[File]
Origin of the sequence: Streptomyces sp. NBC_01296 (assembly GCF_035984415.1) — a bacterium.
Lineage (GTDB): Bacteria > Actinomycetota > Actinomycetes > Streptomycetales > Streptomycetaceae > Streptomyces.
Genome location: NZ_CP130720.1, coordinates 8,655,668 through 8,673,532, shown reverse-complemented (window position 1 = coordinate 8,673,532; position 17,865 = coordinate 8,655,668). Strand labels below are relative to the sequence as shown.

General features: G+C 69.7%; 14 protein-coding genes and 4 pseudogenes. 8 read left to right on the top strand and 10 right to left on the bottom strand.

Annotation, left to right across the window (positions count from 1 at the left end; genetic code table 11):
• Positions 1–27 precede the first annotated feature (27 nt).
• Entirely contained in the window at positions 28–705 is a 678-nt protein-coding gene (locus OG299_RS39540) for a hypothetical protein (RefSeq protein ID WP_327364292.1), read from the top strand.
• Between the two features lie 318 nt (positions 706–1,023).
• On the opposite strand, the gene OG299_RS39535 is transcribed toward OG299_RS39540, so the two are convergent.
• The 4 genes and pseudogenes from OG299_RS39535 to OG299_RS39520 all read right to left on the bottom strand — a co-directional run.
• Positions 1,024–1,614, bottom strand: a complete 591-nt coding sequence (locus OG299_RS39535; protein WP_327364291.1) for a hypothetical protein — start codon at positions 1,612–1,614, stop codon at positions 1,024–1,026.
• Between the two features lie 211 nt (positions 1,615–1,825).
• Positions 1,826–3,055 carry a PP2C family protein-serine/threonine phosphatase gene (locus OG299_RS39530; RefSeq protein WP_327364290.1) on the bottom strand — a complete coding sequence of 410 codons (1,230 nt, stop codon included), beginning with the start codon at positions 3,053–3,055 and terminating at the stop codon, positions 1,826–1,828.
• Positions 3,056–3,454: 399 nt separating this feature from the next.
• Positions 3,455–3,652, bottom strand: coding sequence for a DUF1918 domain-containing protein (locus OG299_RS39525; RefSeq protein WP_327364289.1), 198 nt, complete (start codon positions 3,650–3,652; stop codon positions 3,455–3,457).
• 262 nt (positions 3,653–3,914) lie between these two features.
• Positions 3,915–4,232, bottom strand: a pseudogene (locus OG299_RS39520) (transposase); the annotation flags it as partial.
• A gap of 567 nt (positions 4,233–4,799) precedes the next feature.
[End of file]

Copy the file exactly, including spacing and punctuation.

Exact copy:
Origin of the sequence: Streptomyces sp. NBC_01296 (assembly GCF_035984415.1) — a bacterium.
Lineage (GTDB): Bacteria > Actinomycetota > Actinomycetes > Streptomycetales > Streptomycetaceae > Streptomyces.
Genome location: NZ_CP130720.1, coordinates 8,655,668 through 8,673,532, shown reverse-complemented (window position 1 = coordinate 8,673,532; position 17,865 = coordinate 8,655,668). Strand labels below are relative to the sequence as shown.

General features: G+C 69.7%; 14 protein-coding genes and 4 pseudogenes. 8 read left to right on the top strand and 10 right to left on the bottom strand.

Annotation, left to right across the window (positions count from 1 at the left end; genetic code table 11):
• Positions 1–27 precede the first annotated feature (27 nt).
• Entirely contained in the window at positions 28–705 is a 678-nt protein-coding gene (locus OG299_RS39540) for a hypothetical protein (RefSeq protein ID WP_327364292.1), read from the top strand.
• Between the two features lie 318 nt (positions 706–1,023).
• On the opposite strand, the gene OG299_RS39535 is transcribed toward OG299_RS39540, so the two are convergent.
• The 4 genes and pseudogenes from OG299_RS39535 to OG299_RS39520 all read right to left on the bottom strand — a co-directional run.
• Positions 1,024–1,614, bottom strand: a complete 591-nt coding sequence (locus OG299_RS39535; protein WP_327364291.1) for a hypothetical protein — start codon at positions 1,612–1,614, stop codon at positions 1,024–1,026.
• Between the two features lie 211 nt (positions 1,615–1,825).
• Positions 1,826–3,055 carry a PP2C family protein-serine/threonine phosphatase gene (locus OG299_RS39530; RefSeq protein WP_327364290.1) on the bottom strand — a complete coding sequence of 410 codons (1,230 nt, stop codon included), beginning with the start codon at positions 3,053–3,055 and terminating at the stop codon, positions 1,826–1,828.
• Positions 3,056–3,454: 399 nt separating this feature from the next.
• Positions 3,455–3,652, bottom strand: coding sequence for a DUF1918 domain-containing protein (locus OG299_RS39525; RefSeq protein WP_327364289.1), 198 nt, complete (start codon positions 3,650–3,652; stop codon positions 3,455–3,457).
• 262 nt (positions 3,653–3,914) lie between these two features.
• Positions 3,915–4,232, bottom strand: a pseudogene (locus OG299_RS39520) (transposase); the annotation flags it as partial.
• A gap of 567 nt (positions 4,233–4,799) precedes the next feature.